This concerns this currently deleted question.(*) My opinion is that a program getting out of memory after 3 hours is basically working. It may not be good enough for what's required, but it's exactly as broken as a code too slow for what's required. In the first case you see a crash, in the second you see it running "forever".

With smaller requirements it may work well. It's not fundamentally broken, it's just not good enough.

There may be a bug causing this, but we can't tell it without reviewing it first. I tried to vote to undelete, but it's a moderator's decision.

(*) This question has been basically copied to SO.


2 Answers 2


In my opinion, programs that run out of memory with large inputs are in the spirit of Code Review (assuming that everything else about the question is OK). Performance and scalability are among the key concerns we frequently address. I don't see running out of memory as much different from — they are related problems in the space-time continuum. Since we allow questions, we should also allow questions about where the program runs out of memory.

That said, the author of the question should make some effort to demonstrate that the program works correctly with small inputs, and the question should be primarily about improving the code, not about how to tweak heap size settings. That configuration issue was best addressed on Stack Overflow. I deleted the question on Code Review since the author cross-posted it on Stack Overflow.

I've undeleted the question on Code Review and edited it to put the focus on the code rather than the configuration issue.

  • \$\begingroup\$ Thanks for undeleting! The problem with the SO question is that the OP initially didn't understand my comment concerning eclipse.ini, so I repeated it there... and the chance to get an answer on the real problem got lost. \$\endgroup\$
    – maaartinus
    Commented Jun 20, 2015 at 5:39

Note: I can not read the question, so my answer is based on the information given by the OP.

Code on CodeReview should work to the best knowledge of the OP. If the objective of the code is to handle 500 kB at most but the code crashes at 2 GB, the code is considered working. If those are reversed, it isn't.

Non-working code should not be posted. However, often it's a design flaw causing the lack of extendibility of the code. If the code can be redesigned to be extendible, the 'non-working' part of the code is no longer a problem.

In my opinion it's a grey area. The decision should be made based on the wording of the question and perhaps even on the amount of cooperation given by the OP when confronted with the problem.

  • 2
    \$\begingroup\$ Now it's undeleted. The objective is usually pretty subjective: It does what I wrote it for and now I want more. Or the other way round. +++ I wouldn't consider the wording important as it can lead to punishing honesty. \$\endgroup\$
    – maaartinus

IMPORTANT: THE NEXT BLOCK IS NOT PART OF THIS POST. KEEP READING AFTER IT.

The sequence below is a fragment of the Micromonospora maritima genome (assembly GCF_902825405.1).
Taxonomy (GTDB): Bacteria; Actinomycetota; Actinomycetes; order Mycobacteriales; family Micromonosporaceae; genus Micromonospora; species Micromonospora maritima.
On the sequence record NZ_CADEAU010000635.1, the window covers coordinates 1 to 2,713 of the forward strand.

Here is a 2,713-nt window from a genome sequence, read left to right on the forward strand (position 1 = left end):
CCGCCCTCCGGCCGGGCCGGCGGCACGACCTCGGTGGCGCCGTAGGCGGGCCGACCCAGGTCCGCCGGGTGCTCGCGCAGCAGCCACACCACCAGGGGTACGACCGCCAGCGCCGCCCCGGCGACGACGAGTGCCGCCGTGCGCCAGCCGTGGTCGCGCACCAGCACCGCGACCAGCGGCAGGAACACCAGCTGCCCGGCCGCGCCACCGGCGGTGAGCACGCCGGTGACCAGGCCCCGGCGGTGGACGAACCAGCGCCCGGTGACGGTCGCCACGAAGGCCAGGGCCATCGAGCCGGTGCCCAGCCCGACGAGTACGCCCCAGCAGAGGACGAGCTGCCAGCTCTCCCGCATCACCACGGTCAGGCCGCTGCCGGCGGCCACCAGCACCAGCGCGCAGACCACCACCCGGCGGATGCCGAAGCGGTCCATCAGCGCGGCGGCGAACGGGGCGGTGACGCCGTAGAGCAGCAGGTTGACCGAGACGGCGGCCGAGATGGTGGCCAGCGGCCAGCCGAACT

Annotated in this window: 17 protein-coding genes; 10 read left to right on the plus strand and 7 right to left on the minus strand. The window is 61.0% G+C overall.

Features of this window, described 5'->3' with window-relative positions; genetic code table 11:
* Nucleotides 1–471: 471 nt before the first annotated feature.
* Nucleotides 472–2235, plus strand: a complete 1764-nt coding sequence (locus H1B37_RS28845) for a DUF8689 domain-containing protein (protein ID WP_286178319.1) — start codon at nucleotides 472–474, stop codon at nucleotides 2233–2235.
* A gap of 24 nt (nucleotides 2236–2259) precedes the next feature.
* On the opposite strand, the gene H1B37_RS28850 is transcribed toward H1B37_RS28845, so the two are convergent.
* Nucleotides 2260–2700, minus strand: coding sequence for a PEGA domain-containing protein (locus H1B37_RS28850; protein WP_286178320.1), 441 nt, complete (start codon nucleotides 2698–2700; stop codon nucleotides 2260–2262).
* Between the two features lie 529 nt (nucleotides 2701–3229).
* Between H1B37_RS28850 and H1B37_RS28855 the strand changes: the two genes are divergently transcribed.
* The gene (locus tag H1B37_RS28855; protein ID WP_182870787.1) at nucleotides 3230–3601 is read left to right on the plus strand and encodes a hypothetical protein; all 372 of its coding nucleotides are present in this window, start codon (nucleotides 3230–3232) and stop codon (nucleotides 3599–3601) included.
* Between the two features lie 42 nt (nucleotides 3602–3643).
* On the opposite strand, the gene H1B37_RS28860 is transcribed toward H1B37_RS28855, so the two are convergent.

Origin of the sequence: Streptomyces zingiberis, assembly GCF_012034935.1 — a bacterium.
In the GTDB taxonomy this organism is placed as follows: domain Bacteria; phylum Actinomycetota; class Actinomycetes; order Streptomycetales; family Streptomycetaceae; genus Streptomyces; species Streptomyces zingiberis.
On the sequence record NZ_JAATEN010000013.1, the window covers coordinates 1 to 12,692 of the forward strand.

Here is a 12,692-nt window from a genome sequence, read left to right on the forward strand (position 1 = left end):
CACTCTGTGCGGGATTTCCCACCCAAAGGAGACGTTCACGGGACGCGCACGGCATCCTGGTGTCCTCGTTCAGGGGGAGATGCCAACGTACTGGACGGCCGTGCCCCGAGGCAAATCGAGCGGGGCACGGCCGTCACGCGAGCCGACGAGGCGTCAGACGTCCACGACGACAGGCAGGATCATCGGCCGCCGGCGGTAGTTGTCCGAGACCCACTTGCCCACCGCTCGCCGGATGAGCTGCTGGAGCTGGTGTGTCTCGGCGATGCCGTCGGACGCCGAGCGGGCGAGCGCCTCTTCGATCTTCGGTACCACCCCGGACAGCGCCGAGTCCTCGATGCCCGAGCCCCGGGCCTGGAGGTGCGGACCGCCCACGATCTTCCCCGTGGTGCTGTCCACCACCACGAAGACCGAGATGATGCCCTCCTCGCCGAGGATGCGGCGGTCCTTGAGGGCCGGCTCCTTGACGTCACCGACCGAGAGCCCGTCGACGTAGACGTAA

Commented Jun 20, 2015 at 5:44
  • \$\begingroup\$ In my opinion, if the code is the same and the answers would be the same, then the details of how the question is formulated doesn't matter. \$\endgroup\$ Commented Dec 26, 2016 at 21:39
  • \$\begingroup\$ I fail to see how the cooperation of the OP is relevant to determining if the question is on-topic or not. It should be based on the question itself, not the person behind the question. \$\endgroup\$ Commented Dec 26, 2016 at 21:40
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    \$\begingroup\$ @SimonForsberg If you go down that route, you're basically stating the intent of the code is irrelevant. The context becomes irrelevant. All of a sudden we no longer care about specifics and will allow example code. Either code solves the problem or it doesn't. That distinction is important. \$\endgroup\$
    – Mast Mod
    Commented Dec 26, 2016 at 21:40
  • \$\begingroup\$ I didn't say the intent of the code is irrelevant. What I mean is that saying "How do I fix this OutOfMemory issue?" or saying "How can I improve my code to be more memory efficient" is irrelevant. The code in the question would be the same and the answer to both the questions is the same. \$\endgroup\$ Commented Dec 26, 2016 at 21:43
  • \$\begingroup\$ @SimonForsberg That would be true if the code would work for the cases given. Which it doesn't if there's an Out Of Memory error. A TLE can be caused by an overly critical judge. OOM is an exception thrown by the environment itself. That's a big difference. \$\endgroup\$
    – Mast Mod
    Commented Dec 26, 2016 at 21:49
  • 1
    \$\begingroup\$ @Mast What about an overly critical environment? i.e. an environment with not enough memory available or too low max heap setting? To me it is no difference. It's still about resources (CPU time and Memory) \$\endgroup\$ Commented Dec 26, 2016 at 21:57

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